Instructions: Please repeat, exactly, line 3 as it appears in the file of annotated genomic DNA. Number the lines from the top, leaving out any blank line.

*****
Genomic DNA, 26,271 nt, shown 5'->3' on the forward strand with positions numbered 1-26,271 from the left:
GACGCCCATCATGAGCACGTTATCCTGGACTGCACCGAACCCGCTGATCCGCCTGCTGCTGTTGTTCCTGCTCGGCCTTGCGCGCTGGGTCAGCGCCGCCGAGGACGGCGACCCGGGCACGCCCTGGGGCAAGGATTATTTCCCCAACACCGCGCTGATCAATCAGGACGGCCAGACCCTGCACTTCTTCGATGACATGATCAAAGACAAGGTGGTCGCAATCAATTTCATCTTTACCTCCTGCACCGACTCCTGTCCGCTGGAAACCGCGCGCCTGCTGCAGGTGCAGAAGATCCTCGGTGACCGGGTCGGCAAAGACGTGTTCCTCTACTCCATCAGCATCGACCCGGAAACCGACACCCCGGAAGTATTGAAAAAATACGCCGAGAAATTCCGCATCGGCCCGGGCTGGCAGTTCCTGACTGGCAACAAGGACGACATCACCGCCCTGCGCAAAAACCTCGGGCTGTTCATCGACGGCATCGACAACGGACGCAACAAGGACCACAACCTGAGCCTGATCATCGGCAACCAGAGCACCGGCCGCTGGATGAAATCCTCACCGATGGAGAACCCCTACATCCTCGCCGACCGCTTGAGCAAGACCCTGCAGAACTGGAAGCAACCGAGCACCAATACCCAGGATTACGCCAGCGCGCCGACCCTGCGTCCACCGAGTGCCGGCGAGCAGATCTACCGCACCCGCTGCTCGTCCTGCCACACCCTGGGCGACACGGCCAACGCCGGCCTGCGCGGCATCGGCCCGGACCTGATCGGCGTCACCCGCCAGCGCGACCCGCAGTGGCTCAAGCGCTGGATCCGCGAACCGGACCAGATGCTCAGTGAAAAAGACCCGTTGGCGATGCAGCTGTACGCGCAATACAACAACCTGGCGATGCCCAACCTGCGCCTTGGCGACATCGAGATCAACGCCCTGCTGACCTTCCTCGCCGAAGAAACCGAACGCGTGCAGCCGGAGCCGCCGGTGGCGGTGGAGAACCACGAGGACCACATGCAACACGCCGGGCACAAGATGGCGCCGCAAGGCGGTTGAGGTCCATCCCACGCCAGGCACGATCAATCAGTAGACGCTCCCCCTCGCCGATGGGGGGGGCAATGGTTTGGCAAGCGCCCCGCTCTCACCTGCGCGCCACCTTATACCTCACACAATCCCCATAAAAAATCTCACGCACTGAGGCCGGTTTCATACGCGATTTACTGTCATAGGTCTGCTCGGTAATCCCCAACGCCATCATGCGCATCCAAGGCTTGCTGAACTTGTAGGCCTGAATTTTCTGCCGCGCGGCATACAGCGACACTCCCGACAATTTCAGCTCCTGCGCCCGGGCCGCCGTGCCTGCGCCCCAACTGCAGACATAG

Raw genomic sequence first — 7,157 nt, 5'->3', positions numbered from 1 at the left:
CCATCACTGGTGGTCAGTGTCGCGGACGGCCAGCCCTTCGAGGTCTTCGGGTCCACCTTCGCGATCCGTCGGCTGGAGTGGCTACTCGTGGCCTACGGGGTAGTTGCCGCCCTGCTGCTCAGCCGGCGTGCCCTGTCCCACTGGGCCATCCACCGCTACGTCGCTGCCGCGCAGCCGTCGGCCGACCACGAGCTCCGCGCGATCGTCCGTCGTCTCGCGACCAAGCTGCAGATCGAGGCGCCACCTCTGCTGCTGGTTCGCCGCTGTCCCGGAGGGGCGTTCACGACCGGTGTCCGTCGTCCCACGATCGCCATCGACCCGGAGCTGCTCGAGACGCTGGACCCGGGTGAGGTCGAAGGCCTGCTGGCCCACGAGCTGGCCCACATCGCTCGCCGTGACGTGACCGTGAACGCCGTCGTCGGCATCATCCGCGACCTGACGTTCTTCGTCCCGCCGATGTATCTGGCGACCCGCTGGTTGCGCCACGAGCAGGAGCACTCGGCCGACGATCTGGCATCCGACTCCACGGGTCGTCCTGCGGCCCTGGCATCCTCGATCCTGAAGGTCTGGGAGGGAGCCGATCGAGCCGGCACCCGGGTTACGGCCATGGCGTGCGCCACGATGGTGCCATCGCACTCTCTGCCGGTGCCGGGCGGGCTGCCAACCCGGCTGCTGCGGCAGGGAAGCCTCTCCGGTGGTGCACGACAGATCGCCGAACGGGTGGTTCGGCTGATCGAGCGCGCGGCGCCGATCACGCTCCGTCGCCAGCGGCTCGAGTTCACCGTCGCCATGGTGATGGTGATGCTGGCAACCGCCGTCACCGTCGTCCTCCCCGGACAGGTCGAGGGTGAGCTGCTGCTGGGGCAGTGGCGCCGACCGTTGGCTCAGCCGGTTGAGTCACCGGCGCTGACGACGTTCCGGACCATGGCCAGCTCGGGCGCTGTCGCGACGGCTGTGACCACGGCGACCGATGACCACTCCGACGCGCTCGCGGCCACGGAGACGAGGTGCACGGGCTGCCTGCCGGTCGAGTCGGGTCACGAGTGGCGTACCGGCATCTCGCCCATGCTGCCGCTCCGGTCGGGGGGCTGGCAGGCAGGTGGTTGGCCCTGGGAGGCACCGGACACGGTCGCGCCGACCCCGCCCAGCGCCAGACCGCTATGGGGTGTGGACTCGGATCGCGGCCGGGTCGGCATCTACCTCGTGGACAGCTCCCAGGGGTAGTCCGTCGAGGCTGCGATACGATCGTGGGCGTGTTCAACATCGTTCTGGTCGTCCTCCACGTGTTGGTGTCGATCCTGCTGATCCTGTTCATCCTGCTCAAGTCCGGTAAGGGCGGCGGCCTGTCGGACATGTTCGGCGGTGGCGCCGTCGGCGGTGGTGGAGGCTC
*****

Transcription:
Raw genomic sequence first — 7,157 nt, 5'->3', positions numbered from 1 at the left: